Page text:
Friday, January 06, 2006

The Religion of Diet

Have you noticed how diets are like the new religion? I guess it's not surprising considering how diets are equated with morality in our modern world. Being thin is equated with being beautiful and both are equated with being good. When you are talking about your worth and morality, you've got quite a touchy subject on your hands. I think when it comes to diet, like when it comes to religion, I'm a Unitarian Universalist, not a fundamentalist.

Back in December, I had an online conversation which made me feel like I was unexpectedly at a revival when I thought I was at a block party. In an online radiant recovery group, a woman who was having trouble with cravings asked for advice and I replied:
I have the same trouble and have jumped in and skipped steps several times in this program. One HUGE support for me has been supplements. I highly recommend reading The Mood Cure, taking the mood quiz and getting the applicable supplements. That has helped me a LOT. Good luck!
I was then chastened by the moderator, and realized I had stumbled into a revival:
...Just wanted to let you know that on this list we don't discuss supplements and other programs. Our... list is used for social support and interaction, planning get-togethers, and issues of doing this program as it relates to our geographical area...
Kathleen DeMaisons, the author of Potatoes not Prozac, chimed in with her thoughts about the Mood Cure:
and for the record, I would like to say, I respectfully disagree with Julia Ross' approach to healing. I think that recommending a gadzillion supplements reinforcing addictive thinking about *taking* things to get well. I know that eating breakfast is not sexy and takes longer, but that is where we are at with this program.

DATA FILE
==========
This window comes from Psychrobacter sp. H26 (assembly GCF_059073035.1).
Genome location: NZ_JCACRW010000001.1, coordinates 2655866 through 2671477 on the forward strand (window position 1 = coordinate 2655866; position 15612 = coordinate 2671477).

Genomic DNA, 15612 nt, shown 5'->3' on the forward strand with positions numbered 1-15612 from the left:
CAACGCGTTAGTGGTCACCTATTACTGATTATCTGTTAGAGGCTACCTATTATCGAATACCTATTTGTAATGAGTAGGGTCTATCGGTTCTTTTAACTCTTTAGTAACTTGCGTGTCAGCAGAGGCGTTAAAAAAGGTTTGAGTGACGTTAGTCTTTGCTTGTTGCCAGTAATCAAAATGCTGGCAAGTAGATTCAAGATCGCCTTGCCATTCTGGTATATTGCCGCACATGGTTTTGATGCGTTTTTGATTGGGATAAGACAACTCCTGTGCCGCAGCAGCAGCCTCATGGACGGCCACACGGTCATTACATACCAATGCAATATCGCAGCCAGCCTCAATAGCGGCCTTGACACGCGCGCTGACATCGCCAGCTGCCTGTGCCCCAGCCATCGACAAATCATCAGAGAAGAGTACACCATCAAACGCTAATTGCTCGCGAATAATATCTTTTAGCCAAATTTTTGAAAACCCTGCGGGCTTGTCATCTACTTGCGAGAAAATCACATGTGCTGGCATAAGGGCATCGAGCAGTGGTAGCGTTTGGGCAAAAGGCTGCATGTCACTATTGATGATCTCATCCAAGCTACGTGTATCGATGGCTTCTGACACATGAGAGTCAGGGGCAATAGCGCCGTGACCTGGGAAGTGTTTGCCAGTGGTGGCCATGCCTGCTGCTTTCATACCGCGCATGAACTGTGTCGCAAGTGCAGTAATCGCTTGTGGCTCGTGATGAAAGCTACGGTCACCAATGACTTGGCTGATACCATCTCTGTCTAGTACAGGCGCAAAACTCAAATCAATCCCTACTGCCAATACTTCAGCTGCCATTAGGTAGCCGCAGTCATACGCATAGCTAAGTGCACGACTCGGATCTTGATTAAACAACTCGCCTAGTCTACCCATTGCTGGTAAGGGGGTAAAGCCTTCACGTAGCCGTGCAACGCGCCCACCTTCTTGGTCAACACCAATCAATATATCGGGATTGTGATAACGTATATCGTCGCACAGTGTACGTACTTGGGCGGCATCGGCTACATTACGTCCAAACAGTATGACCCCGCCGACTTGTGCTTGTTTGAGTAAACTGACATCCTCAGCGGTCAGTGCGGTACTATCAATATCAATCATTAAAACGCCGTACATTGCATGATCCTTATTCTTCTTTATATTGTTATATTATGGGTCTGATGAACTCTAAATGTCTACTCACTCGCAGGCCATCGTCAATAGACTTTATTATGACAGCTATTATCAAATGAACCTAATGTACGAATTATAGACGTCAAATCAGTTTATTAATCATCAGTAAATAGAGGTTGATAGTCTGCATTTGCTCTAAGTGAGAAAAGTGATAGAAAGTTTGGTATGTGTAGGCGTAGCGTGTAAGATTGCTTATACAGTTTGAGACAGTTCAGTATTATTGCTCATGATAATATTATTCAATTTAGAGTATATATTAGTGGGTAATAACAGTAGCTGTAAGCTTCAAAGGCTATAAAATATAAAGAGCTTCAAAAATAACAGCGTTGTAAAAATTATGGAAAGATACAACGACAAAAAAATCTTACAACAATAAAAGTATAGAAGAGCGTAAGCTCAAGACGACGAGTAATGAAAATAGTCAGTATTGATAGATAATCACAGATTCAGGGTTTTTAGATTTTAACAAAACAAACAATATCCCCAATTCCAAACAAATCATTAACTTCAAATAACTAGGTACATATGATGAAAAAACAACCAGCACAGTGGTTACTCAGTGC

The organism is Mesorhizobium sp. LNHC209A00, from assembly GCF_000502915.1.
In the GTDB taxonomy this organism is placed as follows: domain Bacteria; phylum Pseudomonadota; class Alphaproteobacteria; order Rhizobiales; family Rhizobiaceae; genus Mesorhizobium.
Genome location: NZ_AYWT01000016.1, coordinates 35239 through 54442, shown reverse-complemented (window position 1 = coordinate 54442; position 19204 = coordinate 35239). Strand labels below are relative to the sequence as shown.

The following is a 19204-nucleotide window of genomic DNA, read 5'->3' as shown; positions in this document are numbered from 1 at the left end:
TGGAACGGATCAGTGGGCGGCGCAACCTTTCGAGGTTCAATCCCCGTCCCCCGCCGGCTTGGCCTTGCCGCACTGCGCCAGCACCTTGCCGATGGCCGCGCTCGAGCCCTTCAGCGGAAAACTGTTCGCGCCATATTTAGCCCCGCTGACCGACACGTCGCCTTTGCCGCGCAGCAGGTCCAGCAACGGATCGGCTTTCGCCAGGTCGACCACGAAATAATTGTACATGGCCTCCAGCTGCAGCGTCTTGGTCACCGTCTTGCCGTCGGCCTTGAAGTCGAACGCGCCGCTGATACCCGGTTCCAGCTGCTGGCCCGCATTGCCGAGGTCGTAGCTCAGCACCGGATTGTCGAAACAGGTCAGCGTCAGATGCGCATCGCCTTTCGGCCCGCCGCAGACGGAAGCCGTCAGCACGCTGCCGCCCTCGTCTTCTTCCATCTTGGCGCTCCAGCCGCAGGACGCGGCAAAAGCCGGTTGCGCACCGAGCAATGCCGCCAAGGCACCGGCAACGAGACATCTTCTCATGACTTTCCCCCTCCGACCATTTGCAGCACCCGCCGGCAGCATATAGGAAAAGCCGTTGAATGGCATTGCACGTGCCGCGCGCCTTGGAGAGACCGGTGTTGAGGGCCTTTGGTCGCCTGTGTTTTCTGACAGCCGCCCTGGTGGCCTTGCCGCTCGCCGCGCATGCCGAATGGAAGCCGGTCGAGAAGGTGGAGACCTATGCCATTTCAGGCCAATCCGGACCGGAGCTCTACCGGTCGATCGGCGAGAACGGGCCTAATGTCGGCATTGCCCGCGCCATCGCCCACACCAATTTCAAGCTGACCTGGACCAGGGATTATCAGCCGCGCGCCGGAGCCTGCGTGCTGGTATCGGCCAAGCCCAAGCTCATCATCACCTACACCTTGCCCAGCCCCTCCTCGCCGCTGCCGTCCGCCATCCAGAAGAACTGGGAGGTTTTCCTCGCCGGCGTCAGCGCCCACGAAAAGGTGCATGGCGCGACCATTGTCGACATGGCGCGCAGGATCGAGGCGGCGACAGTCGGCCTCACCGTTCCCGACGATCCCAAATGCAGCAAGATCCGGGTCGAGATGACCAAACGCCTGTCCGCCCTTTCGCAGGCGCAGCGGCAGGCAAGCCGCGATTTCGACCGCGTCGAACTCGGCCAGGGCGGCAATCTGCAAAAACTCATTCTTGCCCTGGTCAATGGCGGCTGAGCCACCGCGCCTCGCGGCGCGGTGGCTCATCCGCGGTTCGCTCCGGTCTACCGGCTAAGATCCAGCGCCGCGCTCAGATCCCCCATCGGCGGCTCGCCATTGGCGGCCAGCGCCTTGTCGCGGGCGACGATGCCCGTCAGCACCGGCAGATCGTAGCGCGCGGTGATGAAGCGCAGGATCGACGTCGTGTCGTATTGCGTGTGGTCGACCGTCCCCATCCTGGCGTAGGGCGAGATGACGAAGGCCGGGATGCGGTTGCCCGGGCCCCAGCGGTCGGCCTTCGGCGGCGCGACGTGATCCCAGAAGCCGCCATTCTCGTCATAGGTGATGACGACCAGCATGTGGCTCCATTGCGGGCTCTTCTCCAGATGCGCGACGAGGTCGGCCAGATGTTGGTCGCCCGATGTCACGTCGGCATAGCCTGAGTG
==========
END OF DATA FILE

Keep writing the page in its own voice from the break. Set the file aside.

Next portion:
I don't mind that Kathleen doesn't agree with me, but I don't want to be in a group where I can only say what we've all agreed we can say. What is the point in talking if we can't share our real experiences?! I wrote an ultra (I hope) diplomatic letter in response today:
Hi Kathleen and Peggy,

I really like PnP, it has helped me a lot, and I was looking forward to being on this list, because I am definitely sugar sensitive. Other things have helped too, including The Mood Cure. Kathleen, I think it is interesting that you don't like Julia's approach, since you also recommend supplements. She recommends very reasonable amounts of supplements, and her book is very helpful in finding out which supplements work for which ailments, and understanding how food choices affect mood.

I understand that people have differences of opinions. I like variety, and I need to be in a group where I can bring all of me to the table. Peggy, telling me I can't mention supplements makes me feel a little like I'm in a fundamentalist church, and I can't be honest about my experience. Also, if I can't share honestly, I worry that other people aren't able to share honestly either. I'm considering leaving the group.

I wish you all the best and am still very open to meeting with people who are following the PnP program. I would love to get together in person or talk by email and support each other along our perhaps slightly different but still intertwined journeys...


jo_jo said...

Oh good! Here you are!

In most support groups I have been part of there have been written and unwritten rules about what is appropriate and from which members, and often serious misunderstandings about the meaning of certain words in those rules. Unfortunately, because the groups are presented as unconditionally loving and supportive, I drop my usual wariness and get burnt before I remember that I THINK DIFFERENTLY. YMMV, but it's my experience that gifted people want and need what is offered so badly that they suspend disbelief about being different. The meaning of unconditional love varies with the person who is offering it.


Braidwood said...

Hi Joanna,

I AM back!

Yeah, I have found great support before, but if it is an environment that tries to restrict the types of thoughts I can think or express, it doesn't work for me.